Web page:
In her final days volunteering in New Orleans, Courtney Crowder reports from the field …
The house that Common Ground Relief uses as its headquarters and volunteer sleeping area is on the banks of the industrial canal in the Lower Ninth Ward. Located next door is the tool storage and office space for Brad Pitt’s Make It Right project. Pitt founded Make it Right after visiting the Lower Ninth Ward post-Katrina. Upset by the conditions, he invested his own money into rebuilding the area.
To start, he covered all the destroyed houses with bright pink fabric. The goal? To bring attention to the area’s extreme challenges. Pitt then hired a team of architects to create affordable green homes that could be built quickly.
It all sounded great in theory, but my initial introduction to the project was when Pitt appeared on the Today show a couple of years back, holding a clipboard as he walked the grounds, talking about the community as if he had been born and raised there.
I understood the concept of using a celebrity name to bolster attention and funding, but seeing the Brad Pitt mug plastered on anything related to Make it Right seemed disingenuous, to say the least.
Pitt then launched an architecture competition to generate ideas for new sustainable homes. But the crazy house designs looked nothing like the old French heritage that makes New Orleans architecture so identifiable. The crazy house designs had awkward skylights, weird garages, and lacked any access to a roof or a porch.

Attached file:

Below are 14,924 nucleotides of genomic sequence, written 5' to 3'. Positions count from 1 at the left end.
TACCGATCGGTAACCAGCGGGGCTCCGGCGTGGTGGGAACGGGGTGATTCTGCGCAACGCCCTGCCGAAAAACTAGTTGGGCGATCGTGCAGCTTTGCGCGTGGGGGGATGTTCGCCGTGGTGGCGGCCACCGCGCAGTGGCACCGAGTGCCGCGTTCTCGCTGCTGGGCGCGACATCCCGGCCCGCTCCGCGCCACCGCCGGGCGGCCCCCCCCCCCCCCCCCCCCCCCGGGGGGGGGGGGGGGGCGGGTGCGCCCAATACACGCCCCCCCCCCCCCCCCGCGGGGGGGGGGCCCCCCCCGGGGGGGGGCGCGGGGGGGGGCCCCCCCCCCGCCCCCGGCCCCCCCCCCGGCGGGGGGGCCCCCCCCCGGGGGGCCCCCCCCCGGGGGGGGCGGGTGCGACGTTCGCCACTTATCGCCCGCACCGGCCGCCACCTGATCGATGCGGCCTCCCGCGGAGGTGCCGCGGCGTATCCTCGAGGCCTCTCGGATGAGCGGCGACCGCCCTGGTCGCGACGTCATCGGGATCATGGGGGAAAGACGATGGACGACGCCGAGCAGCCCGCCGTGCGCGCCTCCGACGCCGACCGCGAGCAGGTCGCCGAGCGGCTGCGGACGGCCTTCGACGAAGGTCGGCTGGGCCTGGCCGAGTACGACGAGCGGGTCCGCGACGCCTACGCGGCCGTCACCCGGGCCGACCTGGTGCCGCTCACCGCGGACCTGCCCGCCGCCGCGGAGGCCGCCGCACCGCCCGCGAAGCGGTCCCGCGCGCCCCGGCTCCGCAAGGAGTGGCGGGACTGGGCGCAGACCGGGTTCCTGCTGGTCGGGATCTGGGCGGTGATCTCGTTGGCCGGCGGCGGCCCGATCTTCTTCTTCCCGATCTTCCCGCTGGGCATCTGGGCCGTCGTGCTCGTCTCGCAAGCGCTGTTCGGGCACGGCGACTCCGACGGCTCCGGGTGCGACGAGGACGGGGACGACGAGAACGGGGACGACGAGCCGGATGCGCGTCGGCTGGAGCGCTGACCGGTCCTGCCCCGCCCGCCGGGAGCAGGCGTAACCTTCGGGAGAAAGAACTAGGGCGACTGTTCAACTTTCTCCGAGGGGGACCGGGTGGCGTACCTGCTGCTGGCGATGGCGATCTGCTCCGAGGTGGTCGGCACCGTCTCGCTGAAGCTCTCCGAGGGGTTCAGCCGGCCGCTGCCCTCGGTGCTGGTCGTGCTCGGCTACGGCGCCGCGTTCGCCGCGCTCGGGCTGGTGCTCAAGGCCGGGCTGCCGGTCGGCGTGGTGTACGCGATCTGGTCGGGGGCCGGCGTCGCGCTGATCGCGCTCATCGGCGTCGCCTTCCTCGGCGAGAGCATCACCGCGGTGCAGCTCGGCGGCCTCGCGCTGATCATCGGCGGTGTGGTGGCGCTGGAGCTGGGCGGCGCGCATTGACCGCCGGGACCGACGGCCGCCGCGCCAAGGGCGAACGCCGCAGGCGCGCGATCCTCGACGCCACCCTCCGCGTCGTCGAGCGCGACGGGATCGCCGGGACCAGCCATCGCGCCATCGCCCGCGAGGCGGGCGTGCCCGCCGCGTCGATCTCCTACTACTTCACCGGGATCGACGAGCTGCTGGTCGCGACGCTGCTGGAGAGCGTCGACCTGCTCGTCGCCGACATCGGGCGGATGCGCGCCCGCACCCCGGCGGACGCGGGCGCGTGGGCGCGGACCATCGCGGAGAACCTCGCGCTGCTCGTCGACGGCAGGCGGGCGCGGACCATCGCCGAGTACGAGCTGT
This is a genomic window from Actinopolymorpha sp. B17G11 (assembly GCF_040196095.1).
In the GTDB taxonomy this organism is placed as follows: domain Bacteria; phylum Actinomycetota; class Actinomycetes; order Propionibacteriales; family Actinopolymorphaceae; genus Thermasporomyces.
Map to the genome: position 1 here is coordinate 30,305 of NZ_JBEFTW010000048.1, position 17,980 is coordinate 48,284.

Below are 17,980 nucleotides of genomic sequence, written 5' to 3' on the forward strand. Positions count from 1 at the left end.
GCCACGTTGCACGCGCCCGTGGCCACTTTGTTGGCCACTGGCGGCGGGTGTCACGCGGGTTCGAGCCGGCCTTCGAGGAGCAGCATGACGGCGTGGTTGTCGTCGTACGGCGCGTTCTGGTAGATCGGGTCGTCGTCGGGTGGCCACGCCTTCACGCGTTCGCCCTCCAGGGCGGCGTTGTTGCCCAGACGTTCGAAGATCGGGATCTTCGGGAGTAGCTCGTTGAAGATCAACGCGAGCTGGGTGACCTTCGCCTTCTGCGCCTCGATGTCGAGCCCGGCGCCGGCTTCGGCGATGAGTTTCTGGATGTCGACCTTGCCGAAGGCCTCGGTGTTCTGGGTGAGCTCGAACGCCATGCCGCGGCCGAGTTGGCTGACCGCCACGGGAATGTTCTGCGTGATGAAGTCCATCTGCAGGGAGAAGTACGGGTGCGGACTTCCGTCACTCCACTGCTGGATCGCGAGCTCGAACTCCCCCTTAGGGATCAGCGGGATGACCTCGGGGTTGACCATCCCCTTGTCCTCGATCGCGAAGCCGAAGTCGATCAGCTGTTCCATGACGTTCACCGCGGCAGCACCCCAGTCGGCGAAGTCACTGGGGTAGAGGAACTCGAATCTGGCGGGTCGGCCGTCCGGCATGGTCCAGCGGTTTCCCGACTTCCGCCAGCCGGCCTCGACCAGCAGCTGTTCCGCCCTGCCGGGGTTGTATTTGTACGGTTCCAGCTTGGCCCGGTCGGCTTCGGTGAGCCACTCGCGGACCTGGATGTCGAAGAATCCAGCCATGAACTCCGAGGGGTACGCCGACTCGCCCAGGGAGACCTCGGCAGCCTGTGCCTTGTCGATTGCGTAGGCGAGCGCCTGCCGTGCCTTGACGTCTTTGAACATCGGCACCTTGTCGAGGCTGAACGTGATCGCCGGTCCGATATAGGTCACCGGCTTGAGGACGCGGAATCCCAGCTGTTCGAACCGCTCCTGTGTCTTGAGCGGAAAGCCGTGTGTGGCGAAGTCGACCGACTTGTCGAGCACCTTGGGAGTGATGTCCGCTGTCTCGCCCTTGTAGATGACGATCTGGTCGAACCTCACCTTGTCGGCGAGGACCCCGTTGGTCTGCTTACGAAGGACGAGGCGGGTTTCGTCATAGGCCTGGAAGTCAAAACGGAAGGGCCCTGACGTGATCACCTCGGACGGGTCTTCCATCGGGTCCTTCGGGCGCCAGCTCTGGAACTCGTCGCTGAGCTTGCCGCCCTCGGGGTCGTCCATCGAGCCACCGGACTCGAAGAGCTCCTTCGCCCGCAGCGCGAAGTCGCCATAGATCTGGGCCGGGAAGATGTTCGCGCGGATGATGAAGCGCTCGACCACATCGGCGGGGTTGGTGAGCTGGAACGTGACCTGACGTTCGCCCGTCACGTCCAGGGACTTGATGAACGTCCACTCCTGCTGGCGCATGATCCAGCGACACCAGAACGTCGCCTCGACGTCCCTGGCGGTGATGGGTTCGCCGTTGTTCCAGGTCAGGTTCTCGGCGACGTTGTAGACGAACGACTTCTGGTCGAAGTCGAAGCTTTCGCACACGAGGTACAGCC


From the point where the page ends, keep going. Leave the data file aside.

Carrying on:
Ironically, one of the main goals of doing service is to work within the community; to spend time with the people you’re helping and incorporate their input, rather than imposing your own ideals about what the community needs. To me, those designs seemed completely imposed.
But living next door to the project over spring break for the past four years, I’ve had the opportunity to see the foundation’s actual progress first-hand—not just based on media buzz. The pink-fabric-covered house fragments are gone and actual homes stand in their place.
The overarching mission of the organization is to be catalyst for the redevelopment of the Lower Ninth Ward. And I have to say the organization seems to be achieving that goal.
After some community-driven meetings, the houses were adjusted to better fit the heritage of the city. The architects made design changes like including large porches and areas with direct access to both sun and shade.
Besides using countless green materials, the organization also works with each family to create a payment plan that is the best fit for their situation. Make It Right families go through a process of proving ownership of their lot of land, so that their houses can be built on the exact location where they used to live. The organization is not only building houses, but also building a responsible and sound community.
Currently, there are six fully built homes and several other former residents working closely with the organization to make their dream homes a reality.
The once-barren Ninth Ward has life again.
And I guess we partially have Brad Pitt to thank for that.
Read more from this series …
- Notes from New Orleans: Battling Fraud on the Long Road Home
- Volunteering in New Orleans: Wading Through Wetlands With Common Ground Relief
By Courtney Crowder for PeterGreenberg.com